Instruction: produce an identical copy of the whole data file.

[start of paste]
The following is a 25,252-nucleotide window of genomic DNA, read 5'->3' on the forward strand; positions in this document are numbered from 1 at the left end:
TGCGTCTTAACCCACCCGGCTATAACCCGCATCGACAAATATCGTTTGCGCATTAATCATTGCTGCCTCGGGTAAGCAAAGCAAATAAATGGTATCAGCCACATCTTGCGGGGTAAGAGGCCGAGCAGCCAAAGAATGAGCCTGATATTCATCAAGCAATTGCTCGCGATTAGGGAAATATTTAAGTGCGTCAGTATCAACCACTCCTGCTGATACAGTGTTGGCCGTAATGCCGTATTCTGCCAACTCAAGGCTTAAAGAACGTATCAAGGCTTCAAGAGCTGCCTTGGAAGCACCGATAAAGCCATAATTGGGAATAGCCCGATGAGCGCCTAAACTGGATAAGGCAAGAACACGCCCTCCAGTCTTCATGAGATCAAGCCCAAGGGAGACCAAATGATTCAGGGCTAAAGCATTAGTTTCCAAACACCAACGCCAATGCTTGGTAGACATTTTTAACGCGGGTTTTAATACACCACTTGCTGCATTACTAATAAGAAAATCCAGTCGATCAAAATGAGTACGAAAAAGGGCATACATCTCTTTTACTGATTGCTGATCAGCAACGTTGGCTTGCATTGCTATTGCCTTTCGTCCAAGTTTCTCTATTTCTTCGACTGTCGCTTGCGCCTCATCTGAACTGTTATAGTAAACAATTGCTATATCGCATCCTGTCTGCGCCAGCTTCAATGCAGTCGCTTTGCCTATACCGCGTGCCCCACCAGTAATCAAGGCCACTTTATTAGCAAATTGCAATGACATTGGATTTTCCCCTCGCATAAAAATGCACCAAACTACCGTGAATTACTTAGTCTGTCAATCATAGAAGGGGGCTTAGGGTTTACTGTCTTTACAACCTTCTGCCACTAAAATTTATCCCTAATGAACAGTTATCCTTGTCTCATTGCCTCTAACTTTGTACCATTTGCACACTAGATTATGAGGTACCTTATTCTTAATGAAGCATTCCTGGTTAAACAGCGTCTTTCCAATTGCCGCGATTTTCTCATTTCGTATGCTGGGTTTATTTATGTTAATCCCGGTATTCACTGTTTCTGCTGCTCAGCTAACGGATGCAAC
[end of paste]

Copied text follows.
The following is a 25,252-nucleotide window of genomic DNA, read 5'->3' on the forward strand; positions in this document are numbered from 1 at the left end:
TGCGTCTTAACCCACCCGGCTATAACCCGCATCGACAAATATCGTTTGCGCATTAATCATTGCTGCCTCGGGTAAGCAAAGCAAATAAATGGTATCAGCCACATCTTGCGGGGTAAGAGGCCGAGCAGCCAAAGAATGAGCCTGATATTCATCAAGCAATTGCTCGCGATTAGGGAAATATTTAAGTGCGTCAGTATCAACCACTCCTGCTGATACAGTGTTGGCCGTAATGCCGTATTCTGCCAACTCAAGGCTTAAAGAACGTATCAAGGCTTCAAGAGCTGCCTTGGAAGCACCGATAAAGCCATAATTGGGAATAGCCCGATGAGCGCCTAAACTGGATAAGGCAAGAACACGCCCTCCAGTCTTCATGAGATCAAGCCCAAGGGAGACCAAATGATTCAGGGCTAAAGCATTAGTTTCCAAACACCAACGCCAATGCTTGGTAGACATTTTTAACGCGGGTTTTAATACACCACTTGCTGCATTACTAATAAGAAAATCCAGTCGATCAAAATGAGTACGAAAAAGGGCATACATCTCTTTTACTGATTGCTGATCAGCAACGTTGGCTTGCATTGCTATTGCCTTTCGTCCAAGTTTCTCTATTTCTTCGACTGTCGCTTGCGCCTCATCTGAACTGTTATAGTAAACAATTGCTATATCGCATCCTGTCTGCGCCAGCTTCAATGCAGTCGCTTTGCCTATACCGCGTGCCCCACCAGTAATCAAGGCCACTTTATTAGCAAATTGCAATGACATTGGATTTTCCCCTCGCATAAAAATGCACCAAACTACCGTGAATTACTTAGTCTGTCAATCATAGAAGGGGGCTTAGGGTTTACTGTCTTTACAACCTTCTGCCACTAAAATTTATCCCTAATGAACAGTTATCCTTGTCTCATTGCCTCTAACTTTGTACCATTTGCACACTAGATTATGAGGTACCTTATTCTTAATGAAGCATTCCTGGTTAAACAGCGTCTTTCCAATTGCCGCGATTTTCTCATTTCGTATGCTGGGTTTATTTATGTTAATCCCGGTATTCACTGTTTCTGCTGCTCAGCTAACGGATGCAAC